To Kreutzkamp, Price is the one who put the Gators in the discussion for best team in the nation.
“We’ve always been really good, but when Griff came in, we [became] elite,” Kreutzkamp said.
Price didn’t see it that way his first season.
“I wasn’t sitting there as a freshman, thinking we’re going to be one of the best teams in the country,” Price said “I knew the team was good, the program and coaching were phenomenal and I was really excited to be part of the program.”
Kreutzkamp and Price both recognized the potential and they both worked to realize it. While Price certainly has the instincts and physical attributes to play goalie, he also puts in the mental work, the film work and scouting work.
 All of it has combined to make Price the tip of the Gators’ defensive spear, despite being the last line of defense.
“He has good length, good size,” Kreutzkamp said. “But overall, it’s just his instincts. He’s just seen so much (high-level) water polo, he just knows. He’s developed a pattern of knowing where these shots are going. … We don’t have to run a press defense. We just sit back and let them shoot.”
It’s not by coincidence. The SHP defense is so good it has the ability to move lesser teams into shots the Gators want them to take, knowing Price will be there to stop them.
“It’s baiting in a way. Goalies do that a lot,” Price said. “There is a side of goalkeeping that is reactive and there is a part that is proactive. Some of that is watching film. I want to be one step ahead of the shooter. … I can see what shooters want to do.”
Not only does Price’s defensive prowess shut down the opponents’ offenses, he is also the trigger man to the Gators offense and it is his precision passing to jump-start the offense that puts Price in the elite category.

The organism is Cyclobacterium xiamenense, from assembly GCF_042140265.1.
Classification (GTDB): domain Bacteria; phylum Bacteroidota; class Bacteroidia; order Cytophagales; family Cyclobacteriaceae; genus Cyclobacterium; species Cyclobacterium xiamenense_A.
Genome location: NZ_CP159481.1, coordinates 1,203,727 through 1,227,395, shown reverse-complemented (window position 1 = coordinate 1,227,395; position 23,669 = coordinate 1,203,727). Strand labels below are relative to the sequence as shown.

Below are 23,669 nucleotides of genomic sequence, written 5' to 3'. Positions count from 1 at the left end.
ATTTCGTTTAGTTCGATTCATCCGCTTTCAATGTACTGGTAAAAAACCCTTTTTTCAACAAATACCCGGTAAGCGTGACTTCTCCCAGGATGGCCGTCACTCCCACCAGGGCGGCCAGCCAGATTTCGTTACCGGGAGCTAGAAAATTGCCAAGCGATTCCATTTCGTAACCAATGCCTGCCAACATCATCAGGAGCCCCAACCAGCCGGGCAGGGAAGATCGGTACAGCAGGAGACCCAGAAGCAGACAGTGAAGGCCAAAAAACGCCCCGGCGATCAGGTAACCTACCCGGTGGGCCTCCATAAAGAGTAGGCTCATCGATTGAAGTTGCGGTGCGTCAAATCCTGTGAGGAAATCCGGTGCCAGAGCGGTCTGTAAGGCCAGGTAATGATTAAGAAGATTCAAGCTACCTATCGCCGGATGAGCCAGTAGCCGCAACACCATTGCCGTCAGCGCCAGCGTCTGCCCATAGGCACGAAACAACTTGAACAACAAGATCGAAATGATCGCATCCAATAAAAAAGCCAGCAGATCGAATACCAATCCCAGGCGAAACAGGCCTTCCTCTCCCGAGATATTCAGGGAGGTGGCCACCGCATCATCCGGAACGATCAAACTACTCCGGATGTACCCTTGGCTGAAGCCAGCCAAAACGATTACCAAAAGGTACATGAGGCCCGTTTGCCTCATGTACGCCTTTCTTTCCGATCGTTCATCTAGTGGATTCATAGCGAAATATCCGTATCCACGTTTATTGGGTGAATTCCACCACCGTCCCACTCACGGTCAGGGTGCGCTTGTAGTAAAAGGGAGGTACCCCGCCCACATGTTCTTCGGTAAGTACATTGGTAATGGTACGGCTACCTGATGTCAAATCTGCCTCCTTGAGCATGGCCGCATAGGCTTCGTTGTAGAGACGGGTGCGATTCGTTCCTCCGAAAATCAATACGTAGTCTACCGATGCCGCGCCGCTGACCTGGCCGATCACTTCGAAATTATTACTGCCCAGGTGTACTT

“If you have a great goalie, not only does he run the defense, he also starts and runs the offense,” Kreutzkamp said. “He can throw the ball full court. He can fit [passes] in tight windows. Griff can hit all those windows. Now we have a breakaway.
“He changes everything. … He changes the entire game. The entire (opposing) team’s game plan is, how are you going to score on him? It allows us to take all kinds of chances (offensively).”
To Price, being an offensively-minded goalie is simply the next step in the progression of the position. He understands that a good pass can lead to good things on the other end of the pool.
“You start off focusing on defense,” Price said. “Once you give yourself a great foundation, then you need to focus on passing. Theoretically, I’m the last line of defense, but you’re also the front line for offense. That dime pass you drop is key.
“I have a big impact on how we can utilize five seconds (on the 30-second shot clock). Once you get used to … fueling the [counterattack], it starts clicking a little more.”
Price hasn’t been resting on his laurels since the end of the season, earning a call up to the U.S. Men’s National Team camp. While there will see more club and country play this summer, he will also turn his attention toward being ready to compete for playing time at Stanford.
“(The national team camp was for) prospects for the 2024 and 2028 Olympic teams,” said Price, adding there were only a handful of high school players invited.
“Day 1 coming in, I was a little intimidated. This was an opportunity to block the best shooters in the country. As the days progressed, I got more comfortable.”
Which doesn’t surprise Kreutzkamp at all.
“He was just about 14 years old (when he came to SHP) and had a lot of potential. He was not nearly as polished as he is today,” Kreutzkamp said. “When he was coming, I just wanted him to be a serviceable goalie. You just don’t know if these kids will reach their potential. But he got better every single year and I think there is another level he can go.”

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Founded by the Society of the Sacred Heart, SHS is a Catholic, independent, co-ed day school for students in preschool through grade 12